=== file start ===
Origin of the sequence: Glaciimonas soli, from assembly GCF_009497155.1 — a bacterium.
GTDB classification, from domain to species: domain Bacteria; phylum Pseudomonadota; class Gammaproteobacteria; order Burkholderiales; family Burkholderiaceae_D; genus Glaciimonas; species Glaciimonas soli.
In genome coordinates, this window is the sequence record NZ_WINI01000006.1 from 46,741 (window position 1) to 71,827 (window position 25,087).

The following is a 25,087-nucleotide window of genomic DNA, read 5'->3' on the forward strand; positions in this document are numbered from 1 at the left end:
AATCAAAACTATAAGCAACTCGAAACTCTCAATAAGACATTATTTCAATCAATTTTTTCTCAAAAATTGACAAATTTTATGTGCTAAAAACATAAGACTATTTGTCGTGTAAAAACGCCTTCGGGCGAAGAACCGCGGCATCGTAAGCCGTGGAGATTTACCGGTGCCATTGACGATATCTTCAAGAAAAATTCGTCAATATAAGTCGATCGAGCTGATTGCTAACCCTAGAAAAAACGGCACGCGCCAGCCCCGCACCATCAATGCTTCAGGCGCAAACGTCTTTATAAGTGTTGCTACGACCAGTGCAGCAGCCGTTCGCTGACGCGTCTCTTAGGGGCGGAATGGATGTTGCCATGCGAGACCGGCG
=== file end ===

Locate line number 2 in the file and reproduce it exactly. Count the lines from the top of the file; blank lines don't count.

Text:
GTDB classification, from domain to species: domain Bacteria; phylum Pseudomonadota; class Gammaproteobacteria; order Burkholderiales; family Burkholderiaceae_D; genus Glaciimonas; species Glaciimonas soli.